|Title||Physical disability trajectories in older Americans with and without diabetes: the role of age, gender, race or ethnicity, and education.|
|Publication Type||Journal Article|
|Year of Publication||2011|
|Authors||Chiu, C-J, Wray, LA|
|Date Published||2011 Feb|
|Keywords||Activities of Daily Living, Age Distribution, Aged, Aged, 80 and over, Continental Population Groups, Cross-Sectional Studies, Diabetes Mellitus, Disabled Persons, Educational Status, Ethnic Groups, Female, Health Status, Humans, Longitudinal Studies, Male, Middle Aged, Models, Theoretical, Sex Distribution, Time Factors, United States|
PURPOSE: This research combined cross-sectional and longitudinal data to characterize age-related trajectories in physical disability for adults with and without diabetes in the United States and to investigate if those patterns differ by age, gender, race or ethnicity, and education.
DESIGN AND METHODS: Data were examined on 20,433 adults aged 51 and older from the 1998 to 2006 Health and Retirement Study. Multilevel models and a cohort-sequential design were applied to quantitatively depict the age norm of physical disability after age 50.
RESULTS: Adults with diabetes not only experience greater levels of physical disability but also faster rates of deterioration over time. This pattern is net of attrition, time-invariant sociodemographic factors, and time-varying chronic disease conditions. Differences in physical disability between adults with and without diabetes were more pronounced in women, non-White, and those of lower education. The moderating effects of gender and education remained robust even after controlling for selected covariates in the model.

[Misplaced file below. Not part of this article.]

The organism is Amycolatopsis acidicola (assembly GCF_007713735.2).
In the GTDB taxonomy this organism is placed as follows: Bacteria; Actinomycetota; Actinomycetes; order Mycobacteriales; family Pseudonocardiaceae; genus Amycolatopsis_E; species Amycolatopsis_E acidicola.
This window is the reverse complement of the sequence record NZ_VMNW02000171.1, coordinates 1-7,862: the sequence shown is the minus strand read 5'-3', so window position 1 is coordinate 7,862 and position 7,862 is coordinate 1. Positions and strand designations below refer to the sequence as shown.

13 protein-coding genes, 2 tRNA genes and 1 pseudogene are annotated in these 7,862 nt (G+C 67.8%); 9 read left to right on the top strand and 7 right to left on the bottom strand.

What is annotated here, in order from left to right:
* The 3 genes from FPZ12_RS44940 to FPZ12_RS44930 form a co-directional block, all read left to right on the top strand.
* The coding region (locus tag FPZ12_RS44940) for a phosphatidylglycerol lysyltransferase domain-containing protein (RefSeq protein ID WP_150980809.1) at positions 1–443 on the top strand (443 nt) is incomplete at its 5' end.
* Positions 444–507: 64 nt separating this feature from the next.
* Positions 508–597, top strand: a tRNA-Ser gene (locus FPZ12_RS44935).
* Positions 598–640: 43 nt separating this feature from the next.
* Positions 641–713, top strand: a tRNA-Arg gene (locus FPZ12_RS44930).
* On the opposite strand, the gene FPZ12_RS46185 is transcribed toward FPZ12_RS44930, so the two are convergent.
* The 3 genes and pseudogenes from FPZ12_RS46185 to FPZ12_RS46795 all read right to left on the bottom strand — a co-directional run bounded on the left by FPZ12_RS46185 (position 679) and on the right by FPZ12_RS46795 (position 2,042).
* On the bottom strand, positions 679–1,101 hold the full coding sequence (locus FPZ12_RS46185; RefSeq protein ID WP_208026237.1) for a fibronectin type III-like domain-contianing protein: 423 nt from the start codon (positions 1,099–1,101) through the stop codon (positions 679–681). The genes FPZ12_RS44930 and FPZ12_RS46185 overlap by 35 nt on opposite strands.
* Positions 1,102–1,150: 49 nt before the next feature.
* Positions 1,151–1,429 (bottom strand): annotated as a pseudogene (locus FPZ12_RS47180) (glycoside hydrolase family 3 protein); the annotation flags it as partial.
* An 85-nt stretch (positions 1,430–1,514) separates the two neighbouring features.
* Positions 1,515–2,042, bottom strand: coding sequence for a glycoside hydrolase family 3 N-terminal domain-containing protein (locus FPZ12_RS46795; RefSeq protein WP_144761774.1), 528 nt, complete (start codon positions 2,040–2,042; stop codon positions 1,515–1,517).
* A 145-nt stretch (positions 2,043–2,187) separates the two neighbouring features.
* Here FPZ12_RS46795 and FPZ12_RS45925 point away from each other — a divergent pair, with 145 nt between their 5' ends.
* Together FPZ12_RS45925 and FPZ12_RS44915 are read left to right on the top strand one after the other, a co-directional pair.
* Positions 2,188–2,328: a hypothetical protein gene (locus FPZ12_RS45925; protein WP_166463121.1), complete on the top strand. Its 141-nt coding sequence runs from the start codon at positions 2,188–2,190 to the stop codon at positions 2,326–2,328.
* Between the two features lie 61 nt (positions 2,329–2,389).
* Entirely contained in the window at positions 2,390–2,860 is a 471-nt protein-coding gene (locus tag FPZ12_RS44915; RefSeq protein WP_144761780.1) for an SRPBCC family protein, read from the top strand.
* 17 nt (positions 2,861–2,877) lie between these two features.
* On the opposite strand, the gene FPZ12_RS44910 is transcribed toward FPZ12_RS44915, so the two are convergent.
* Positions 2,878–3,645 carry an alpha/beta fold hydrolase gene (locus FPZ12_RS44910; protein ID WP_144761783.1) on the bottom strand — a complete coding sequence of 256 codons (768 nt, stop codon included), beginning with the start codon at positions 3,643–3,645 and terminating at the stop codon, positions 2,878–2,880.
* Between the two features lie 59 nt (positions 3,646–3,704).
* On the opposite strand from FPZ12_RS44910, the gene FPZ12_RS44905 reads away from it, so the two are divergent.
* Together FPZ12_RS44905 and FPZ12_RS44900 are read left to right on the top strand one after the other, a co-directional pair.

IMPLICATIONS: This study highlighted the consistently greater development of disability over time in adults with diabetes and particularly in those who are women, non-White, or adults of lower education. Future studies are recommended to examine the mechanisms underlying the differential effects of diabetes on physical disability by gender and education.
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|PubMed Central ID||PMC3018868|
|Grant List||P30-AG024395 / AG / NIA NIH HHS / United States|